After visiting the kennels and stables, Conrad strolled to one of the cottages. The duke’s guest, lean and sallow, somberly garbed, was sitting by the fire. He did not rise. Supposedly, he was not there at all, or anywhere else in the kingdom. Already exiled from Westmark, he had been banished from Regia. However, with the knowledge of only his most trusted aides, and some others in Westmark, the duke had been housing, feeding, and catering to the demands of the former chief minister of Westmark: Cabbarus.
Now, at last, there was the prospect of Cabbarus shortly leaving. This cheered the duke personally and politically. Conrad always felt uneasy in the man’s presence. He had, at one time, judged Cabbarus a common, though diligent, schemer. Since the end of the war – its outcome had been a humiliation for Cabbarus most of all – Conrad had glimpsed a wild animal under the man’s waxy skin, gnawing at him from within, glaring out from behind the slate-colored eyes. The man’s body was simply a cage for the beast.
“You must prepare to return to Westmark,” said Conrad, after they exchanged the briefest civilities. He expected the news to raise at least a flicker of pleasure. Cabbarus merely gave him a long look.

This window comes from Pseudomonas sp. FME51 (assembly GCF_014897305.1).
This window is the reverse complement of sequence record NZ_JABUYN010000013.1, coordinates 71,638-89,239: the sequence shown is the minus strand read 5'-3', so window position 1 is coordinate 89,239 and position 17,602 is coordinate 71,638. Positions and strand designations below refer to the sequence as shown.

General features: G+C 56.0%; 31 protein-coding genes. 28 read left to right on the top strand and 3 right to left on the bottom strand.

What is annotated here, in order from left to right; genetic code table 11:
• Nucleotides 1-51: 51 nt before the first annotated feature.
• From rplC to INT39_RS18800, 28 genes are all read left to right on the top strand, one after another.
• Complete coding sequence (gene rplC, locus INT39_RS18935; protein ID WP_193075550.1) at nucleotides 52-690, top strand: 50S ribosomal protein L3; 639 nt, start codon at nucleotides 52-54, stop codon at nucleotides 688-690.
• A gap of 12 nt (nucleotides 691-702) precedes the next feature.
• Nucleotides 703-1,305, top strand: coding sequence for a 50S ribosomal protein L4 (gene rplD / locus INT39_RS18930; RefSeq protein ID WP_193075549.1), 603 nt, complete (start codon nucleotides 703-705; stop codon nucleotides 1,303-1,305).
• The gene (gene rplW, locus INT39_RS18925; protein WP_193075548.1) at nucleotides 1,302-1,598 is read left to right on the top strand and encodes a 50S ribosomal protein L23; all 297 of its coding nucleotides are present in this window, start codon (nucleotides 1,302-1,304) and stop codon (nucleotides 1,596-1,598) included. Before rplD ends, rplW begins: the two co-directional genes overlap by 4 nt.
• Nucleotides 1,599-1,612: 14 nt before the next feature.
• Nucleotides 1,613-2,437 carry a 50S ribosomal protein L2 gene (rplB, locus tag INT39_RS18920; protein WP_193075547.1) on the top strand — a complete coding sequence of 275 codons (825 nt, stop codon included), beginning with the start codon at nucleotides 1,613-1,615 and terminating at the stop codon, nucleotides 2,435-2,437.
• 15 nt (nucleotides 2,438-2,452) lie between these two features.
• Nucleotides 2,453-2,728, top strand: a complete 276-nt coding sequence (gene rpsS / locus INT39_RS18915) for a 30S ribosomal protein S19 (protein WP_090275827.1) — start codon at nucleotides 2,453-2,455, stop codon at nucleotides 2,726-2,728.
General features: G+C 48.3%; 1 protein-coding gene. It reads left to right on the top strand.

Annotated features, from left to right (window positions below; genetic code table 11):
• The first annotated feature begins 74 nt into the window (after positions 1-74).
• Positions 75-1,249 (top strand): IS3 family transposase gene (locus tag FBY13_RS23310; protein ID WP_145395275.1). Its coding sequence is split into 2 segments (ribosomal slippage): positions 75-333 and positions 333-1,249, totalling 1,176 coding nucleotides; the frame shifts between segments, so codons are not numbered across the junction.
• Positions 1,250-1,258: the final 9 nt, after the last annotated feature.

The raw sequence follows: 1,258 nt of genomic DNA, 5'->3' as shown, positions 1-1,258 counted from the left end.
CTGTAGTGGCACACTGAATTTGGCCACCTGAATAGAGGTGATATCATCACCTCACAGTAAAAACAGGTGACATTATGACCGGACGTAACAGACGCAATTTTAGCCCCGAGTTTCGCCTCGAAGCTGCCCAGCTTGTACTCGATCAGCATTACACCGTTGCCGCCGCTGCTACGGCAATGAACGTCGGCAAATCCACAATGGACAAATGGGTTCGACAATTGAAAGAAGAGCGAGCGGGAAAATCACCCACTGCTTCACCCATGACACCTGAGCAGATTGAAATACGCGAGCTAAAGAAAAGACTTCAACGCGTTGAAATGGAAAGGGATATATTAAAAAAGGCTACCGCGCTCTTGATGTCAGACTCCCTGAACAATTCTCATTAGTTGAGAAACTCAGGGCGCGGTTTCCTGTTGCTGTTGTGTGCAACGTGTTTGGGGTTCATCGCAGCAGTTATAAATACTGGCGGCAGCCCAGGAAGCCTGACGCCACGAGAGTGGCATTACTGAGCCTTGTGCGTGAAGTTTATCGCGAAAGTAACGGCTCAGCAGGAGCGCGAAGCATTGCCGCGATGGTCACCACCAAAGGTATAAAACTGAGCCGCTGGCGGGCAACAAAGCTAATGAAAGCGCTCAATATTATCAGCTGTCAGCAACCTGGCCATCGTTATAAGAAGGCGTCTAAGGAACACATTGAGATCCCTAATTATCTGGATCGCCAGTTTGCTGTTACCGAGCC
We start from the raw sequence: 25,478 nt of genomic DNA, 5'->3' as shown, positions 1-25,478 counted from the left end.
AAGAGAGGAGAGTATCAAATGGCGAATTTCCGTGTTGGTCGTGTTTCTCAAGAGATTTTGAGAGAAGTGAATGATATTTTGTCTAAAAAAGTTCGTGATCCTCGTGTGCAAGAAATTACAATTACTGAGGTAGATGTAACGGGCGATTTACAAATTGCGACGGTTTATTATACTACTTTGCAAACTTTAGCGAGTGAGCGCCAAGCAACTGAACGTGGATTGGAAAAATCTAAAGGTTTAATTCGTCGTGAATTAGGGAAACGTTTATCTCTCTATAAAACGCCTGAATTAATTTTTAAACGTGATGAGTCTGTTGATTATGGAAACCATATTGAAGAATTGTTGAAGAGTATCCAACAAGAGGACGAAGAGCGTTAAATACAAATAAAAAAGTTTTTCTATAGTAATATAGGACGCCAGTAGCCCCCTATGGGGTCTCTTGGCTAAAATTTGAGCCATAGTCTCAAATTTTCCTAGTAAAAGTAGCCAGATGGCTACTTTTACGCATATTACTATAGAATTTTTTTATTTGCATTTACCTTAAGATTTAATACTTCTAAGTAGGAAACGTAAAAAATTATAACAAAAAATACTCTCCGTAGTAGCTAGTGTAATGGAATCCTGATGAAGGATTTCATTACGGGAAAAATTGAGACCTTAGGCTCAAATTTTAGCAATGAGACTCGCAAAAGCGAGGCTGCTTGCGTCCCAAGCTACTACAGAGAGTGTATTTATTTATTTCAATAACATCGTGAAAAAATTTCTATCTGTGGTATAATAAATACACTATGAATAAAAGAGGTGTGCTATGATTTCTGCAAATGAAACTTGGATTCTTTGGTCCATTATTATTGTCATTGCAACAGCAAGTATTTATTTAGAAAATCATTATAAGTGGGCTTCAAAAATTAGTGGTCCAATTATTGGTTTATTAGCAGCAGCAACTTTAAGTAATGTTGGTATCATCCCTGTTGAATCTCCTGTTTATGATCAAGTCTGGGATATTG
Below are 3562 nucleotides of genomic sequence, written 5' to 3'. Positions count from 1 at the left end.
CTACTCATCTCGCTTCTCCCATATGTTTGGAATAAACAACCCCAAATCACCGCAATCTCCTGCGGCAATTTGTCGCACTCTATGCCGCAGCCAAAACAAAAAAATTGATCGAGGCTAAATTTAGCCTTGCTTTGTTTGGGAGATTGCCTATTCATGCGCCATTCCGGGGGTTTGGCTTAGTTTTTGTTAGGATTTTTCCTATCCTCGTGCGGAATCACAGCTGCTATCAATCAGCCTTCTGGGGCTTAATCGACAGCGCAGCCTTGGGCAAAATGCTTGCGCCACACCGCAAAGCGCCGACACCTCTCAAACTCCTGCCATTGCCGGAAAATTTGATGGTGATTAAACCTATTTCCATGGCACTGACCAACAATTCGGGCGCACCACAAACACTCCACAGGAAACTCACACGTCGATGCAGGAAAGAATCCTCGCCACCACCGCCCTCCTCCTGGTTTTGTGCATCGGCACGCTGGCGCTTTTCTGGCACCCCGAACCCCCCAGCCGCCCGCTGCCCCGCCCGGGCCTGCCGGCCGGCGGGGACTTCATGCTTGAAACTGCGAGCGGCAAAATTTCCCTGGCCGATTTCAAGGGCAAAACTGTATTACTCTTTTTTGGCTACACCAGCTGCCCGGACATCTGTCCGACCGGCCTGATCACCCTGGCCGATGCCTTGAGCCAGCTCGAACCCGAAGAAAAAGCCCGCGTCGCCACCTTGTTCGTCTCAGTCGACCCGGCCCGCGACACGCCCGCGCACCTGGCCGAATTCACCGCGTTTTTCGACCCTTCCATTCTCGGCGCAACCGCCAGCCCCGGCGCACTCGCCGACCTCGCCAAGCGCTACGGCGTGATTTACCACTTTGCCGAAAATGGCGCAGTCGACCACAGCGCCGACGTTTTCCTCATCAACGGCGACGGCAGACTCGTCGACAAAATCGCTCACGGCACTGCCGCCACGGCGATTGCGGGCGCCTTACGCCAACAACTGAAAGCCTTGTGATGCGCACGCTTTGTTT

“In what capacity?”
“As we have all agreed. Head of state.”
“I refer to my specific title,” said Cabbarus. “In time, of course, I shall be acclaimed as king. Until then, I prefer something to suggest guidance and service. Director would be suitable.”
Conrad was tempted to answer that he did not care a fig what Cabbarus called himself as long as he did his work. Instead, the duke nodded. “Most suitable.”
“There are prerequisites.”
Conrad waited. The future director of Westmark was going to talk about money. Statesmanship always turned on the penny.
Cabbarus beckoned. His confidential secretary, bearing papers, stepped from the shadows. Pankratz had chosen exile with his master. An admirably faithful act, Conrad thought, and wiser than staying in Westmark to be hanged. Short and stocky, bandy-legged, with huge muscular calves, Pankratz had been nicknamed The Minister’s Mastiff. Well chosen, Conrad thought: a dog to serve a wolf.
“You understand,” Conrad said, “no funds can come officially from Regia. Our finance minister will make certain they are untraceable; the king will remain unaware of them. But your associates in Westmark must carry their share of the expenses.”
“I need troops more than money,” said Cabbarus. “The Westmark officer corps will be loyal to me. But additional soldiers will be required. When the signal is given, I must be absolutely sure of military superiority.”